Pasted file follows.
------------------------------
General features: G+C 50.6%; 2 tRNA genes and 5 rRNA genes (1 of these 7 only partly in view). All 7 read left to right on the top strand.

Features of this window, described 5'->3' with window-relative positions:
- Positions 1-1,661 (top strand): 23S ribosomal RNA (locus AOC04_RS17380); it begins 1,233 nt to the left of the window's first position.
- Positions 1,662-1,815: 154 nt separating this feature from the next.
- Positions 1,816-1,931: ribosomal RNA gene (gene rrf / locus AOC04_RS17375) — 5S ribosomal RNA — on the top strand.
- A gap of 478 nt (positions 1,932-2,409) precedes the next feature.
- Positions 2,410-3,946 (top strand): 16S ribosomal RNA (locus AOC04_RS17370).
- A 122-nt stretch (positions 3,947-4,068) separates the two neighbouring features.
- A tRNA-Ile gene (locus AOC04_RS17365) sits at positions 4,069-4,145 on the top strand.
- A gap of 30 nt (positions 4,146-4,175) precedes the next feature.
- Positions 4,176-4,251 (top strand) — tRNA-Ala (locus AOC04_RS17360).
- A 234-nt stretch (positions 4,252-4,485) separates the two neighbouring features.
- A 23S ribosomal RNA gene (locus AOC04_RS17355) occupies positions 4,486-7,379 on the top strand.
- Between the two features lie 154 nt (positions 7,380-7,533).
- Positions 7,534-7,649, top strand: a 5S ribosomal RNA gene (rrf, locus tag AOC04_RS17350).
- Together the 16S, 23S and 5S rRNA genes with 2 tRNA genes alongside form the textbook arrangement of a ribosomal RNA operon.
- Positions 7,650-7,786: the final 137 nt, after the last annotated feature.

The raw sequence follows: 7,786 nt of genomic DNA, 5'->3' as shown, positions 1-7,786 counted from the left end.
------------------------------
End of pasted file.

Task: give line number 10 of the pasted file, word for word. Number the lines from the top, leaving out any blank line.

- A gap of 30 nt (positions 4,146-4,175) precedes the next feature.